nipkow@8743: as a direct or indirect parent theory of all your theories.
nipkow@8743: \end{warn}
nipkow@8743:
nipkow@8743:
nipkow@8743: \section{Types, terms and formulae}
nipkow@8743: \label{sec:TypesTermsForms}
nipkow@8743: \indexbold{type}
nipkow@8743:
nipkow@8771: Embedded in a theory are the types, terms and formulae of HOL. HOL is a typed
nipkow@8771: logic whose type system resembles that of functional programming languages
nipkow@8771: like ML or Haskell. Thus there are
nipkow@8743: \begin{description}
nipkow@8771: \item[base types,] in particular \isaindex{bool}, the type of truth values,
nipkow@8771: and \isaindex{nat}, the type of natural numbers.
nipkow@8771: \item[type constructors,] in particular \isaindex{list}, the type of
nipkow@8771: lists, and \isaindex{set}, the type of sets. Type constructors are written
nipkow@8771: postfix, e.g.\ \isa{(nat)list} is the type of lists whose elements are
nipkow@8743: natural numbers. Parentheses around single arguments can be dropped (as in
nipkow@8771: \isa{nat list}), multiple arguments are separated by commas (as in
nipkow@8771: \isa{(bool,nat)ty}).
nipkow@8743: \item[function types,] denoted by \isasymFun\indexbold{$IsaFun@\isasymFun}.
nipkow@8771: In HOL \isasymFun\ represents \emph{total} functions only. As is customary,
nipkow@8771: \isa{$\tau@1$ \isasymFun~$\tau@2$ \isasymFun~$\tau@3$} means
nipkow@8771: \isa{$\tau@1$ \isasymFun~($\tau@2$ \isasymFun~$\tau@3$)}. Isabelle also
nipkow@8771: supports the notation \isa{[$\tau@1,\dots,\tau@n$] \isasymFun~$\tau$}
nipkow@8771: which abbreviates \isa{$\tau@1$ \isasymFun~$\cdots$ \isasymFun~$\tau@n$
nipkow@8743: \isasymFun~$\tau$}.
nipkow@8771: \item[type variables,]\indexbold{type variable}\indexbold{variable!type}
nipkow@10538: denoted by \ttindexboldpos{'a}{$Isatype}, \isa{'b} etc., just like in ML. They give rise
nipkow@8771: to polymorphic types like \isa{'a \isasymFun~'a}, the type of the identity
nipkow@8771: function.
nipkow@8743: \end{description}
nipkow@8743: \begin{warn}
nipkow@8743: Types are extremely important because they prevent us from writing
nipkow@8743: nonsense. Isabelle insists that all terms and formulae must be well-typed
nipkow@8743: and will print an error message if a type mismatch is encountered. To
nipkow@8743: reduce the amount of explicit type information that needs to be provided by
nipkow@8743: the user, Isabelle infers the type of all variables automatically (this is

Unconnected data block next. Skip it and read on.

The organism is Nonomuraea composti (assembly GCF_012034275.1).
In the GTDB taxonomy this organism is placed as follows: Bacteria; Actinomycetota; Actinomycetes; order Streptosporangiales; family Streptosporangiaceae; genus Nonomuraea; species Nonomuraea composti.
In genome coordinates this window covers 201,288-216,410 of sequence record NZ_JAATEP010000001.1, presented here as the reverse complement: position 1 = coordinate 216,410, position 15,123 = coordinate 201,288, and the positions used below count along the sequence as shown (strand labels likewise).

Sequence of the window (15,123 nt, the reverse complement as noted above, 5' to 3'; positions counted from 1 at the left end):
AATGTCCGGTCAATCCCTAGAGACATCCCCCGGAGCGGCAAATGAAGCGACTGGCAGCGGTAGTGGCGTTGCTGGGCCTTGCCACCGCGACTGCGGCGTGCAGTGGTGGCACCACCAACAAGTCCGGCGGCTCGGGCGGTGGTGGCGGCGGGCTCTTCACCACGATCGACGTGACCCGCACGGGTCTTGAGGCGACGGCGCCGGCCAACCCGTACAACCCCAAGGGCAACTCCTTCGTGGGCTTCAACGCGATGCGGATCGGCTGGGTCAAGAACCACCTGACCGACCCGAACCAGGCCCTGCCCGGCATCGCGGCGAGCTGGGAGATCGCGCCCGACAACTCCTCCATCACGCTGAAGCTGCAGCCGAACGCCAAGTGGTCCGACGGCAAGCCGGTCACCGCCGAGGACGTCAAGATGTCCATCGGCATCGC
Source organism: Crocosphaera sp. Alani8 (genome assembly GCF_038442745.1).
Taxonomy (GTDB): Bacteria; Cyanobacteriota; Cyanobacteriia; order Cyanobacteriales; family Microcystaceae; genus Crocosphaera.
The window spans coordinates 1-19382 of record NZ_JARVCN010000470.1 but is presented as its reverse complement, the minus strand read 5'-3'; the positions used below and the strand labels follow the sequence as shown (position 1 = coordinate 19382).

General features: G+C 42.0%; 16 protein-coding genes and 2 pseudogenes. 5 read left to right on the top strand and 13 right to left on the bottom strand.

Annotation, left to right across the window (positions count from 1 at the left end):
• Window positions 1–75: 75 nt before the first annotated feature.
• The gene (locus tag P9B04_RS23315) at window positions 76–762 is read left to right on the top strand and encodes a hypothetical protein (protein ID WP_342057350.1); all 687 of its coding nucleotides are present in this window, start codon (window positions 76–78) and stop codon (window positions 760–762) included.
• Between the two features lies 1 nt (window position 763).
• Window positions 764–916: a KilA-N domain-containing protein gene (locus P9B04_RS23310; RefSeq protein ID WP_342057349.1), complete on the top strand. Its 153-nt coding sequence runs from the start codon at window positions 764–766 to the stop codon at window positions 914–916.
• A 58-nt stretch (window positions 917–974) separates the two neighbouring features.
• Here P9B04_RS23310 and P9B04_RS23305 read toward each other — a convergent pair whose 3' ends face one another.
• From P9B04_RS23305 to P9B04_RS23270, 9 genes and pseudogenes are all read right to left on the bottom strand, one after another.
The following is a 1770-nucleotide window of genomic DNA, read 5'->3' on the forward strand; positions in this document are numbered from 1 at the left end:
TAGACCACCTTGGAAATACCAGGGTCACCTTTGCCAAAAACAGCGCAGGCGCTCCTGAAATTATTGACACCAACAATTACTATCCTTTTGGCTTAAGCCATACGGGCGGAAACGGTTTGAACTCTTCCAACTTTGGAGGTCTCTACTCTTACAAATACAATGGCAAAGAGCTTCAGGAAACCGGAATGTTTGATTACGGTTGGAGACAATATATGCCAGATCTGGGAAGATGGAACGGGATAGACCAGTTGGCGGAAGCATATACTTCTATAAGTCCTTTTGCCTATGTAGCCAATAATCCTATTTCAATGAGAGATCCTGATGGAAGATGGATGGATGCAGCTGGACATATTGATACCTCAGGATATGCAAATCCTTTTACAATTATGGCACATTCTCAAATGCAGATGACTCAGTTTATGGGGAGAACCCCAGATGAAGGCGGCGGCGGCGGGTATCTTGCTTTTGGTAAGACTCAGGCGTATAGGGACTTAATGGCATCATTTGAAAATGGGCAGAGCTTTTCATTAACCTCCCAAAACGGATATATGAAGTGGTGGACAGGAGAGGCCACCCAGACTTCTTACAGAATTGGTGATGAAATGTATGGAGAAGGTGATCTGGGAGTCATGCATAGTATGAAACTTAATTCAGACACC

nipkow@8743: called \bfindex{type inference}) and keeps quiet about it. Occasionally
nipkow@8743: this may lead to misunderstandings between you and the system. If anything
nipkow@8743: strange happens, we recommend to set the \rmindex{flag}
nipkow@9792: \isaindexbold{show_types} that tells Isabelle to display type information
nipkow@8743: that is usually suppressed: simply type
nipkow@8743: \begin{ttbox}
nipkow@8743: ML "set show_types"
nipkow@8743: \end{ttbox}
nipkow@8743:
nipkow@8743: \noindent
nipkow@8743: This can be reversed by \texttt{ML "reset show_types"}. Various other flags
nipkow@8771: can be set and reset in the same manner.\indexbold{flag!(re)setting}
nipkow@8743: \end{warn}
nipkow@8743:
nipkow@8743:
nipkow@8743: \textbf{Terms}\indexbold{term} are formed as in functional programming by
nipkow@8771: applying functions to arguments. If \isa{f} is a function of type
nipkow@8771: \isa{$\tau@1$ \isasymFun~$\tau@2$} and \isa{t} is a term of type
nipkow@8771: $\tau@1$ then \isa{f~t} is a term of type $\tau@2$. HOL also supports
nipkow@8771: infix functions like \isa{+} and some basic constructs from functional
nipkow@8743: programming:
nipkow@8743: \begin{description}
nipkow@8771: \item[\isa{if $b$ then $t@1$ else $t@2$}]\indexbold{*if}
nipkow@8743: means what you think it means and requires that
nipkow@8771: $b$ is of type \isa{bool} and $t@1$ and $t@2$ are of the same type.
nipkow@8771: \item[\isa{let $x$ = $t$ in $u$}]\indexbold{*let}
nipkow@8743: is equivalent to $u$ where all occurrences of $x$ have been replaced by
nipkow@8743: $t$. For example,
nipkow@8771: \isa{let x = 0 in x+x} is equivalent to \isa{0+0}. Multiple bindings are separated
nipkow@8771: by semicolons: \isa{let $x@1$ = $t@1$; \dots; $x@n$ = $t@n$ in $u$}.
nipkow@8771: \item[\isa{case $e$ of $c@1$ \isasymFun~$e@1$ |~\dots~| $c@n$ \isasymFun~$e@n$}]
nipkow@8743: \indexbold{*case}
nipkow@8771: evaluates to $e@i$ if $e$ is of the form $c@i$.
nipkow@8743: \end{description}
nipkow@8743:
nipkow@8743: Terms may also contain
nipkow@8743: \isasymlambda-abstractions\indexbold{$Isalam@\isasymlambda}. For example,
nipkow@8771: \isa{\isasymlambda{}x.~x+1} is the function that takes an argument \isa{x} and
nipkow@8771: returns \isa{x+1}. Instead of
nipkow@8771: \isa{\isasymlambda{}x.\isasymlambda{}y.\isasymlambda{}z.~$t$} we can write
nipkow@8771: \isa{\isasymlambda{}x~y~z.~$t$}.
nipkow@8743: